Reeding Between the Lines: Parallels Across the Yam Suf and Baby Moshe Narratives

Ben Greenfield examines the curious parallels between the stories of Moshe in the ark and the splitting of the sea.

Dancing with the Text: The Rabbinic Use of Midrashic Allegory

Malka Simkovich explores how Chazal approached our sacred texts in their midrashic allegories and how this issue continues to effect our approach to the torah today.

The Anti-Spiritual Rabbi: A Student’s Perspective

Shlomo Spivack discusses the anti-spirituality of his teacher, Rav Menachem Froman.

Moses in the Teiva: An Act of Hope or Despair?

Was the teiva an attempt to save Moshe's life? David Fried challenges our assumptions about the purpose of the wicker basket in the river.

The Next Women’s Siyum ha-Shas

Concluding our series on the recent Siyum ha-Shas, Channa Lockshin Bob wonders: What do we want the next Women's Siyum ha-Shas to look like?

The Balabatish Daf Yomi Revolution

How did daf yomi evolve from a yeshiva-centered program to one focused on the working Jew? Zev Eleff offers a historical overview of the daf yomi revolution.

Imagining Ourselves Into the Beit Midrash

Sara Tillinger Wolkenfeld offers a reflection on the role of imagination in bringing about the recent women's Siyyum ha-Shas.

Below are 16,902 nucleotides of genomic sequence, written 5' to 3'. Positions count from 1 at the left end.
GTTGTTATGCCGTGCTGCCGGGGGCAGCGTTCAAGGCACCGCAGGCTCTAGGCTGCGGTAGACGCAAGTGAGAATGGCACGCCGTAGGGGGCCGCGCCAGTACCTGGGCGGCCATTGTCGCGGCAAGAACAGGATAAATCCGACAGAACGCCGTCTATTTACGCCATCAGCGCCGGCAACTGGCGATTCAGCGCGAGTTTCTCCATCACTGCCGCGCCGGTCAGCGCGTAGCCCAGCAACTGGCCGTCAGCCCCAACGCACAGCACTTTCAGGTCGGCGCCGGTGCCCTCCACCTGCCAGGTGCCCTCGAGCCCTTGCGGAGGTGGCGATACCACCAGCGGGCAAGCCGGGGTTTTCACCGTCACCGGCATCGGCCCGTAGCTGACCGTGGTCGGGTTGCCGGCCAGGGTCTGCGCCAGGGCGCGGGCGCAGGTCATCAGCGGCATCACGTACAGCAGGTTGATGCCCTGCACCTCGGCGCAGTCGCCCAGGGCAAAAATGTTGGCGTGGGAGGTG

Between Aveilut and Clinical Social Work: Interdisciplinary Reflections

Noah Marlowe offers a personal reflection on the experience of simultaneously studying Hilkhot Aveilut and coping with loss from a clinical social work perspective. He explores the similarities and differences between the two lenses and how they could each benefit from being in conversation with each other.

From Madison Square Garden to MetLife Stadium: Transformations in Daf Yomi Siyumim

Elli Fischer looks back at 30 years of Daf Yomi celebrations.

From Master to Father: The Evolving Character of God in the Creation Narrative 

Gavriel Lakser argues that the first two chapter of Genesis give us different insights into the character of God. The first chapter shows us a transcendent and omnipotent God, while the second shows us a God much more imminent and concerned for the lives of the creation. These two aspects are complimentary and mutually deepens our understanding of the human-God relationship.

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